The Cowley Road Cookbook is the history of one English street and its neighbourhood through its food.
It is a subject I have been thinking about for years as I have an allotment nearby in the shadow of the Bartlemas Chapel and growing food in the vicinity of the former leper hospital is something that has happened for almost 900 years. Bartlemas Chapel’s history is one of outcasts and a neighbourhood that has both evolved through and responded to it’s outsiders, pilgrims, seekers, travellers, scholars, migrants and refugees.
Oxford has thrived on these flows of people and ideas, and the hospitality offered through the sharing of food with these visitors, and the culinary influences of those who have settled here has had a profound and under-recognised impact on the city.
The Cowley Road Cookbook traces the development of the area through what people grew and ate from the pottage of the lepers in the 12th century, and the Great Oxfordshire Cake of the Cromwellian troops that occupied Bartlemas during the Civil War.
It then follows the development via Oxford’s ‘signature foods’ Oxford marmalade and the Oxford sausage – the abattoir and factory were located on Denmark street just off Cowley Road, to the contemporary scene we find now which is vibrant, quirky, multicultural and innovative.
The book tells the story of how it all happened, and how the different participants, the colleges, religious houses, landowners, traders, and latterly the working class communities in Cowley, influenced and shaped that history.
The Cowley Road Cookbook mixes historical recipes with ones collected from local butchers and bakers, the proprietors of a range of ethnic shops and restaurants and my own, drawn from decades of living there and shopping on Cowley Road.
All told there are over 60 recipes, all with a local dimension, ranging from curried goat to nettle soup. Hence the subtitle: culinary tales and recipes from Oxford’s most eclectic street.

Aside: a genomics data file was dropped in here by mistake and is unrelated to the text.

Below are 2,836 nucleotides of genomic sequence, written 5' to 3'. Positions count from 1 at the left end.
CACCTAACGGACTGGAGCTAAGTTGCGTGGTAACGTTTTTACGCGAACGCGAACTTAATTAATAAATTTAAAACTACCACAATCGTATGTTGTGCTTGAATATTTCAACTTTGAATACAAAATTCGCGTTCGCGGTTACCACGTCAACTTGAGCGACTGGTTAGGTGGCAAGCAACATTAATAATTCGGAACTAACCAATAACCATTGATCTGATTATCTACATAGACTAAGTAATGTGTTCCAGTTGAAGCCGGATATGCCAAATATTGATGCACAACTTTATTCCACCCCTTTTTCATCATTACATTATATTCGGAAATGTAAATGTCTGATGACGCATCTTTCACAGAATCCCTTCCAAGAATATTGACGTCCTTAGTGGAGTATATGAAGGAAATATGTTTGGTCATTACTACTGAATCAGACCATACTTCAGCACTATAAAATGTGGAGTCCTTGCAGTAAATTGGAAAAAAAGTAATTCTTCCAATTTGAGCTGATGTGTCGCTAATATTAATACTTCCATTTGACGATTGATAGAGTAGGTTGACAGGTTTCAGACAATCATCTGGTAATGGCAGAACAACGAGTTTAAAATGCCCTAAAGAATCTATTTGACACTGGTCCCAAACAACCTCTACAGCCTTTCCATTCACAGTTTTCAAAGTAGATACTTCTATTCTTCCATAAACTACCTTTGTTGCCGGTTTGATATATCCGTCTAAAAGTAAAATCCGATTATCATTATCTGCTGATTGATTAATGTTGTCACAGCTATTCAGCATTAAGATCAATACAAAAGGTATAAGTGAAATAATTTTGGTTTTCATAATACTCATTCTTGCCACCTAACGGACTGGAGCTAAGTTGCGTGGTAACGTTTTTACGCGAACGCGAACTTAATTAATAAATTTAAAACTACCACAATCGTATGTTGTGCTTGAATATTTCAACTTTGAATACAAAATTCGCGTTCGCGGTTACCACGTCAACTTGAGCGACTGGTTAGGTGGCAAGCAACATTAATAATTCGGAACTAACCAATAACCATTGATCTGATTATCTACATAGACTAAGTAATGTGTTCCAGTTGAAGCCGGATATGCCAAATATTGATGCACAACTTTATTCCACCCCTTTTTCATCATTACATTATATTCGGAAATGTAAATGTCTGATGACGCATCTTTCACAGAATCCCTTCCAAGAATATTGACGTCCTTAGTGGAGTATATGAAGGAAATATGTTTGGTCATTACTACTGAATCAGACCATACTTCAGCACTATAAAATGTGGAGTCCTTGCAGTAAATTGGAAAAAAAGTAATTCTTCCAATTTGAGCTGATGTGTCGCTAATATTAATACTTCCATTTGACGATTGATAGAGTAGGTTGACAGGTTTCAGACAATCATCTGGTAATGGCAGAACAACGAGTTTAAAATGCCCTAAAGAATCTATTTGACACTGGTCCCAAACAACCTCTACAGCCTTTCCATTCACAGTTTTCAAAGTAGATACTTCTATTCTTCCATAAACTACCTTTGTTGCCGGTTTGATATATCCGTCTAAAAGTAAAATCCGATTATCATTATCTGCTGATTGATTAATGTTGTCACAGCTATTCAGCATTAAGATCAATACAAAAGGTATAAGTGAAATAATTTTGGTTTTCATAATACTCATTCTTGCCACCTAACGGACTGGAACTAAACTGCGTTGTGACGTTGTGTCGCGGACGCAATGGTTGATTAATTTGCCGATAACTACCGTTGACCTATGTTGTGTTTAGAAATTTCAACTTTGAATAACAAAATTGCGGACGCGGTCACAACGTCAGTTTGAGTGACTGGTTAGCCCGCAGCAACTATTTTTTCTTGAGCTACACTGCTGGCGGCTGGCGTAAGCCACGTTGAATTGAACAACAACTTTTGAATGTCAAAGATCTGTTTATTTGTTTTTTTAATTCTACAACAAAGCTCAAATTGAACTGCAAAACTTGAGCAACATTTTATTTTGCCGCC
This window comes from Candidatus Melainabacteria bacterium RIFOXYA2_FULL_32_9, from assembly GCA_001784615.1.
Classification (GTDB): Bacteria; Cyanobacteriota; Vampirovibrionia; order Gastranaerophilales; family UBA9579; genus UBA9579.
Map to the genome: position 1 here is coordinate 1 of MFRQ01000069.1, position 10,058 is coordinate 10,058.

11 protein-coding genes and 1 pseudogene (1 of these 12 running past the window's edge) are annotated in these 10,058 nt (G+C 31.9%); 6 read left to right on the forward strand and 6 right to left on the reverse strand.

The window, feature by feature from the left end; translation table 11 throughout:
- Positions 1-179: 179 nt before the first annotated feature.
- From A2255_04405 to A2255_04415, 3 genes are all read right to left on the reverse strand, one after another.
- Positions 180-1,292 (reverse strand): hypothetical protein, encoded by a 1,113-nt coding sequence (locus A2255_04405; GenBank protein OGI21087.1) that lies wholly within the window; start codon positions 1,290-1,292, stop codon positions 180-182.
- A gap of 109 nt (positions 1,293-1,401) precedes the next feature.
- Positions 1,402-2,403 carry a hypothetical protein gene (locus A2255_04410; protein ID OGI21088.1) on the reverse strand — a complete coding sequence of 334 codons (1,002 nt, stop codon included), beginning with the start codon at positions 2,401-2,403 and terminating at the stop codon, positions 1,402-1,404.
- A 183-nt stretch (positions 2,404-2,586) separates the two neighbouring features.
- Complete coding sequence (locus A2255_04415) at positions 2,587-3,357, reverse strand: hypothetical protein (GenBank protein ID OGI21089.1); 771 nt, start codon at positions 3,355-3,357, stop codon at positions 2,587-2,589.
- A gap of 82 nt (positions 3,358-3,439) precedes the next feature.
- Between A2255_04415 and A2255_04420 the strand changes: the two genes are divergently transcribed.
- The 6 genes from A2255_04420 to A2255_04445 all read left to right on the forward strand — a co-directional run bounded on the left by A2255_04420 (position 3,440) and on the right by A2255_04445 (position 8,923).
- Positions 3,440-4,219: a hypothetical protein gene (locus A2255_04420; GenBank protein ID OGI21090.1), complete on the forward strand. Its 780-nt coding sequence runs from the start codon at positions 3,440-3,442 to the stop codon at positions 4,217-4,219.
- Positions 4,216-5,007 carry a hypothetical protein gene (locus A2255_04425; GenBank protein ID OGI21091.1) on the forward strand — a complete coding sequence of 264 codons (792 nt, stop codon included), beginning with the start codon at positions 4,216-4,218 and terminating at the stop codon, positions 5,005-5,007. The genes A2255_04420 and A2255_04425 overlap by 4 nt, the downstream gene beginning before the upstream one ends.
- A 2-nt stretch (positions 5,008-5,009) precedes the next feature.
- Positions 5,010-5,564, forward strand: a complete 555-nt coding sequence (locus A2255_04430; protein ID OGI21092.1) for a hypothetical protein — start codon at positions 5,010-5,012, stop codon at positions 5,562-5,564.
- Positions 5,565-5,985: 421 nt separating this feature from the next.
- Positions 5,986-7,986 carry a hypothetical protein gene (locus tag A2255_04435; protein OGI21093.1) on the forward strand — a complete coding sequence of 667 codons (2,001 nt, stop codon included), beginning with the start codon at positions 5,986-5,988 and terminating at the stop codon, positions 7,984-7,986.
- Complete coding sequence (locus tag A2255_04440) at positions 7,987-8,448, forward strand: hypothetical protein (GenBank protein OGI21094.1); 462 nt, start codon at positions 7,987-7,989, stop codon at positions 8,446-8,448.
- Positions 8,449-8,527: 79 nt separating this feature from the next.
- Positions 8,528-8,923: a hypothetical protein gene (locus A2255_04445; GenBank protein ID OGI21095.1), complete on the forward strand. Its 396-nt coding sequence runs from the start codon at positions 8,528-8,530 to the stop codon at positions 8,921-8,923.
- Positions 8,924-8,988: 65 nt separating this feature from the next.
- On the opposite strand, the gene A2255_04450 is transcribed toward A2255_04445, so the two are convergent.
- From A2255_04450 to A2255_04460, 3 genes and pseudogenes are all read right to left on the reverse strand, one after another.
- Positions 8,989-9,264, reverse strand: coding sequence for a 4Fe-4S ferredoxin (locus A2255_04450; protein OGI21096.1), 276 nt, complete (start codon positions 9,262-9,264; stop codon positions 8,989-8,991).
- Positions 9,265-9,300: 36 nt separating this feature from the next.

As Cowley Road and the east Oxford suburbs evolved and developed from the mid 19th century, their relationship with the city changed from one that was primarily a source of food for the old city and its colleges, to one where the tensions between them became apparent, manifesting in bread riots, allotment rent strikes and worries about the ‘feckless poor’ of the locality.
There are contemporary echoes of all these issues today –identity, migration, dislocation and the impact these have had in creating Oxford’s most eclectic street. Contemporary recipes make up a distinct component of the book and reflect the diversity of the street, its international connections, the traditions of hospitality and welcome afforded to friends and strangers alike as well as the diversity and quality of the food still produced in the area – ‘the terroir of the Cowley Road’.
Talking to shopkeepers and restaurateurs and tracking down and interviewing some of the earliest pioneers (the first Indian restaurants opened on Cowley Road over 50 years ago) now living in retirement in Blackbird Leys or Wood Farm, has thrown up not just fascinating recipes, but also stories of hard work, formidable obstacles and the sweet taste of success.
It has also produced tales of double dealing, unlikely alliances, and gossip about now-famous figures including celebrity chef Rick Stein and PM David Cameron, which in his case, despite having a culinary dimension, has nothing to do with pork!
The Cowley Road Cookbook is published by Signal Books and is available at all major book shops priced £14.99